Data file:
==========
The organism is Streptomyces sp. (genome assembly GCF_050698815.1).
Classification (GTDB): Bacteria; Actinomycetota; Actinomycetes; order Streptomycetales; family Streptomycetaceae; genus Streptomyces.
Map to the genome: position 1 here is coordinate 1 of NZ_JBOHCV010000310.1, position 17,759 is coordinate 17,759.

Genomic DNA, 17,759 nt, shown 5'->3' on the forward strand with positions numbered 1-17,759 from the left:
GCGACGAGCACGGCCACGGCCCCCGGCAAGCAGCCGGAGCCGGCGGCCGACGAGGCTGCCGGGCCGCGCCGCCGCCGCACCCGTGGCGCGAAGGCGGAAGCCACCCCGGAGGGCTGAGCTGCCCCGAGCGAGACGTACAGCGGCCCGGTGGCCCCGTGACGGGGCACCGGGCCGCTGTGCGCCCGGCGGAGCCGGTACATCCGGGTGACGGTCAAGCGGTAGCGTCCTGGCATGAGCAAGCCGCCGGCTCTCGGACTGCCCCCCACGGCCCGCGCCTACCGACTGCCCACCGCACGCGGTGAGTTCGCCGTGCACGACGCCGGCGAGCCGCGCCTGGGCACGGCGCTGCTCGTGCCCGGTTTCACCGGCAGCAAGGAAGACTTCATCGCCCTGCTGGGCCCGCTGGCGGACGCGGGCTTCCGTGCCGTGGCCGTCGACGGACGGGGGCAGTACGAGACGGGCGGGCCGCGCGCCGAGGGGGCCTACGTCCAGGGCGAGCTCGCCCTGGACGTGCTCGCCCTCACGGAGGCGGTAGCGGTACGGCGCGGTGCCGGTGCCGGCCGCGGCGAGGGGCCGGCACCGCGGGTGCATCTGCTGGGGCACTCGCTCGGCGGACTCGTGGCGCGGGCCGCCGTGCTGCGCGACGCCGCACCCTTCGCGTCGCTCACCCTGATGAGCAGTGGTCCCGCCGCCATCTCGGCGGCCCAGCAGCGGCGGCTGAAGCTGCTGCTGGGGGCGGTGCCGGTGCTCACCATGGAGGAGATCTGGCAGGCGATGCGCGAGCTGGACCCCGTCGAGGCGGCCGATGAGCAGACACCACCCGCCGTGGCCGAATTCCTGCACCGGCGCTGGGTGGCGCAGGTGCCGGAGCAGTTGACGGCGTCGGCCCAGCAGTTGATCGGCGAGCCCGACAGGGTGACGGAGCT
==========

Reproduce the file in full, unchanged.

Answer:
The organism is Streptomyces sp. (genome assembly GCF_050698815.1).
Classification (GTDB): Bacteria; Actinomycetota; Actinomycetes; order Streptomycetales; family Streptomycetaceae; genus Streptomyces.
Map to the genome: position 1 here is coordinate 1 of NZ_JBOHCV010000310.1, position 17,759 is coordinate 17,759.

Genomic DNA, 17,759 nt, shown 5'->3' on the forward strand with positions numbered 1-17,759 from the left:
GCGACGAGCACGGCCACGGCCCCCGGCAAGCAGCCGGAGCCGGCGGCCGACGAGGCTGCCGGGCCGCGCCGCCGCCGCACCCGTGGCGCGAAGGCGGAAGCCACCCCGGAGGGCTGAGCTGCCCCGAGCGAGACGTACAGCGGCCCGGTGGCCCCGTGACGGGGCACCGGGCCGCTGTGCGCCCGGCGGAGCCGGTACATCCGGGTGACGGTCAAGCGGTAGCGTCCTGGCATGAGCAAGCCGCCGGCTCTCGGACTGCCCCCCACGGCCCGCGCCTACCGACTGCCCACCGCACGCGGTGAGTTCGCCGTGCACGACGCCGGCGAGCCGCGCCTGGGCACGGCGCTGCTCGTGCCCGGTTTCACCGGCAGCAAGGAAGACTTCATCGCCCTGCTGGGCCCGCTGGCGGACGCGGGCTTCCGTGCCGTGGCCGTCGACGGACGGGGGCAGTACGAGACGGGCGGGCCGCGCGCCGAGGGGGCCTACGTCCAGGGCGAGCTCGCCCTGGACGTGCTCGCCCTCACGGAGGCGGTAGCGGTACGGCGCGGTGCCGGTGCCGGCCGCGGCGAGGGGCCGGCACCGCGGGTGCATCTGCTGGGGCACTCGCTCGGCGGACTCGTGGCGCGGGCCGCCGTGCTGCGCGACGCCGCACCCTTCGCGTCGCTCACCCTGATGAGCAGTGGTCCCGCCGCCATCTCGGCGGCCCAGCAGCGGCGGCTGAAGCTGCTGCTGGGGGCGGTGCCGGTGCTCACCATGGAGGAGATCTGGCAGGCGATGCGCGAGCTGGACCCCGTCGAGGCGGCCGATGAGCAGACACCACCCGCCGTGGCCGAATTCCTGCACCGGCGCTGGGTGGCGCAGGTGCCGGAGCAGTTGACGGCGTCGGCCCAGCAGTTGATCGGCGAGCCCGACAGGGTGACGGAGCT